Right of first refusal

Parental Alienation, Malicious Mother Syndrome, dealing with the ex, and various other non-legal concerns throughout the process.

Right of first refusal

Postby DJCummins99 » Mon Aug 13, 2012 1:16 pm

I've been divorced 6 years. Our youngest son is 12. I work from home 4 out of 5 days. My ex resents the fact that I can be there for the boys when she has a job that demands her presence, approx. 40 minute drive each way. Lately she reasons that the right of first refusal is no longer in effect since there is no need to hire a babysitter for a 12-yr old boy. Can she keep the boys sitting at her house alone while she is 40 minutes away and my house is a 1 minute walk from hers? [more detail below]

Below is the wording in our divorce decree. It seems to be worded around childcare, and the reason is at the time she was trying very hard to get the boys in daycare even though I was available to care for them. She boldly stated that she'd rather they were in a daycare than with me, and her reason was not about my parenting (even she admits I am a wonderful caring father), but about the "fairness" of me getting more time with the boys than her. So one question is, does the wording in my decree doom me to allowing her to make the boys sit at her house while she's at work and I'm at home, a 1 minute walk away?

[Motivation: three days ago my 12-yr old was at her house alone, and he had a friend over and they were playing with an axe. My ex specifically told him, "Don't go to Dad's house" and I was sitting right here working from home on the computer.]

------------- The clause in my decree ---------------
Based upon the Husband’s flexible schedule at the time of this Agreement,
Husband is frequently able to exercise his right of first refusal before and after the
Children’s school hours in lieu of placing the Children in day care. As such, Husband
shall be responsible for notifying Wife of the necessity of the parties making any day care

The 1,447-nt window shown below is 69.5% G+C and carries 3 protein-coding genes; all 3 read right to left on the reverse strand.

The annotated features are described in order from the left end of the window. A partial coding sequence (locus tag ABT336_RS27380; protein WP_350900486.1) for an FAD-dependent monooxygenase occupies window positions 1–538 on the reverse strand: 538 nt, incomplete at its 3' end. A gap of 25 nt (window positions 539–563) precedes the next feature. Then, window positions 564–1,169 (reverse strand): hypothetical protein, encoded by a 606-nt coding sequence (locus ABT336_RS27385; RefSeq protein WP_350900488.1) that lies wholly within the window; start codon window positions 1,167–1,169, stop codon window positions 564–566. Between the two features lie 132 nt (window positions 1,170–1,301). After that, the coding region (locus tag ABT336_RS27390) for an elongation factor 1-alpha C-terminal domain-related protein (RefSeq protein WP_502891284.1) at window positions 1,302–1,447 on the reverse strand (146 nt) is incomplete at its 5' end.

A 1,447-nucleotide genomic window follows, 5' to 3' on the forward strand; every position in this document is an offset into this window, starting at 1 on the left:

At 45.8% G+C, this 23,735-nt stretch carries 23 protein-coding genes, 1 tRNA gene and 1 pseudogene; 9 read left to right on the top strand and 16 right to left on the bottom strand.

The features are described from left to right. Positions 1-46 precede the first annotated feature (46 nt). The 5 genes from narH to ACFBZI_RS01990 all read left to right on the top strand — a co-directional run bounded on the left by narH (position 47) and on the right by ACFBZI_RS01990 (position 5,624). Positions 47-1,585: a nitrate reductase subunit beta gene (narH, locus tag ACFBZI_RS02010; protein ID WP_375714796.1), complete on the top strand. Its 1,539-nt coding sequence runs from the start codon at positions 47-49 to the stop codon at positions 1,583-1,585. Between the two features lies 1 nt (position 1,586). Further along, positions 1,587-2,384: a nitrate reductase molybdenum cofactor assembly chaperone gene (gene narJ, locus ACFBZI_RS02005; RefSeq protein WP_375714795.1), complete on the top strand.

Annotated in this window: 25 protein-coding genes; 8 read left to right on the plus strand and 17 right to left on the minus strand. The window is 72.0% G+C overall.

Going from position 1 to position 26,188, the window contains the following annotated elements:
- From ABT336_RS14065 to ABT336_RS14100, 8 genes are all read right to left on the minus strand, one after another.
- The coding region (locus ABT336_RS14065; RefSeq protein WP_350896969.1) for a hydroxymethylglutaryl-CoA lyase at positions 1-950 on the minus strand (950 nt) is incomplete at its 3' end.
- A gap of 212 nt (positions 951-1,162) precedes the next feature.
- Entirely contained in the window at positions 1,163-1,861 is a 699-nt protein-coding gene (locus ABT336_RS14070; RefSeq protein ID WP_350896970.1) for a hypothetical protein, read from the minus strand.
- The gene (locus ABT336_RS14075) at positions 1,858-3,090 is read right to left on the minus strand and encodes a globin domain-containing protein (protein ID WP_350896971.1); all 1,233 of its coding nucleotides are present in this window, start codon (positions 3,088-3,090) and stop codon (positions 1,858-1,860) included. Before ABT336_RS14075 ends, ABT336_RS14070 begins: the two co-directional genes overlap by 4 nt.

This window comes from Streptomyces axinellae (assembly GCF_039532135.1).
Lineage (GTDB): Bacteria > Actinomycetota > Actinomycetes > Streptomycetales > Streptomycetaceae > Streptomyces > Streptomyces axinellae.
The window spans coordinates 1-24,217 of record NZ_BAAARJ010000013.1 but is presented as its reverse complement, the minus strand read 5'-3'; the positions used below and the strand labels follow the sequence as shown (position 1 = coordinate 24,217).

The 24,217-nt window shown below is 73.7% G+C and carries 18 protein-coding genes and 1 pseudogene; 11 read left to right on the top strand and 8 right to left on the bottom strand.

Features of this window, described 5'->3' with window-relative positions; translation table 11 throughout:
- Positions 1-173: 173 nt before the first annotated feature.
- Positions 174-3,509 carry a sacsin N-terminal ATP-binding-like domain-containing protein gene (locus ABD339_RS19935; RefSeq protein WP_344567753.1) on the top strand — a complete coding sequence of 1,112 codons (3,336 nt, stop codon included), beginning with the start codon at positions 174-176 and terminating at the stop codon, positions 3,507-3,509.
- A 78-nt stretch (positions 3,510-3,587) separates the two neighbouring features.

arrangements due to his unavailability and the parties agree to share in the costs of any
needed child care on a pro rata income basis by directly paying the child care provider or
reimbursing each other within a 14 day period.
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Re: Right of first refusal

Postby BubbaGumpShrimp » Mon Aug 13, 2012 1:23 pm

How I read that...daycare is to be used when neither parent is available. At his age...he should either be in daycare or under one of his parents supervision. Yeah...there's absolutely no excuse why a 12 year old should be at home unsupervised when you could be fulfilling that role.

Nowhere does it say that you should be penalized by not spending time with your son just because you work from home and have a flexible schedule. I think this is just a case of your ex choosing to interpret the order in a manner that suits her (all the while neglecting your sons after-school care).
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Re: Right of first refusal

Postby Fatheroffour » Mon Aug 13, 2012 1:29 pm

Just go get the boys and put the onus on her to make her case.
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Re: Right of first refusal

Postby Trevor » Mon Aug 13, 2012 1:30 pm

DJCummins99 wrote:She boldly stated that she'd rather they were in a daycare than with me, and her reason was not about my parenting (even she admits I am a wonderful caring father), but about the "fairness" of me getting more time with the boys than her.

This part sticks out most for me. She is willing to screw the kids because she thinks she got a raw deal out of life. Brilliant. The kids deserve to be protected from exposure to a pig like this.
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